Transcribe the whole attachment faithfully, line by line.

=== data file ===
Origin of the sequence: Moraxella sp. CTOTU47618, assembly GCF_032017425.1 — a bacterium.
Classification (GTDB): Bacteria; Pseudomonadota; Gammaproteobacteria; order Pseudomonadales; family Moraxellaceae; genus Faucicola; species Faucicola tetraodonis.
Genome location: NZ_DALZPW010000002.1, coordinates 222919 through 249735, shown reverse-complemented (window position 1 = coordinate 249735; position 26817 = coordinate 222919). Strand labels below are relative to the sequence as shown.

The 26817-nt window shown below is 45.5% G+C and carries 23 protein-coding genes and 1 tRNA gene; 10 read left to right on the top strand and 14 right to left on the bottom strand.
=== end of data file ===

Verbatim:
Origin of the sequence: Moraxella sp. CTOTU47618, assembly GCF_032017425.1 — a bacterium.
Classification (GTDB): Bacteria; Pseudomonadota; Gammaproteobacteria; order Pseudomonadales; family Moraxellaceae; genus Faucicola; species Faucicola tetraodonis.
Genome location: NZ_DALZPW010000002.1, coordinates 222919 through 249735, shown reverse-complemented (window position 1 = coordinate 249735; position 26817 = coordinate 222919). Strand labels below are relative to the sequence as shown.

The 26817-nt window shown below is 45.5% G+C and carries 23 protein-coding genes and 1 tRNA gene; 10 read left to right on the top strand and 14 right to left on the bottom strand.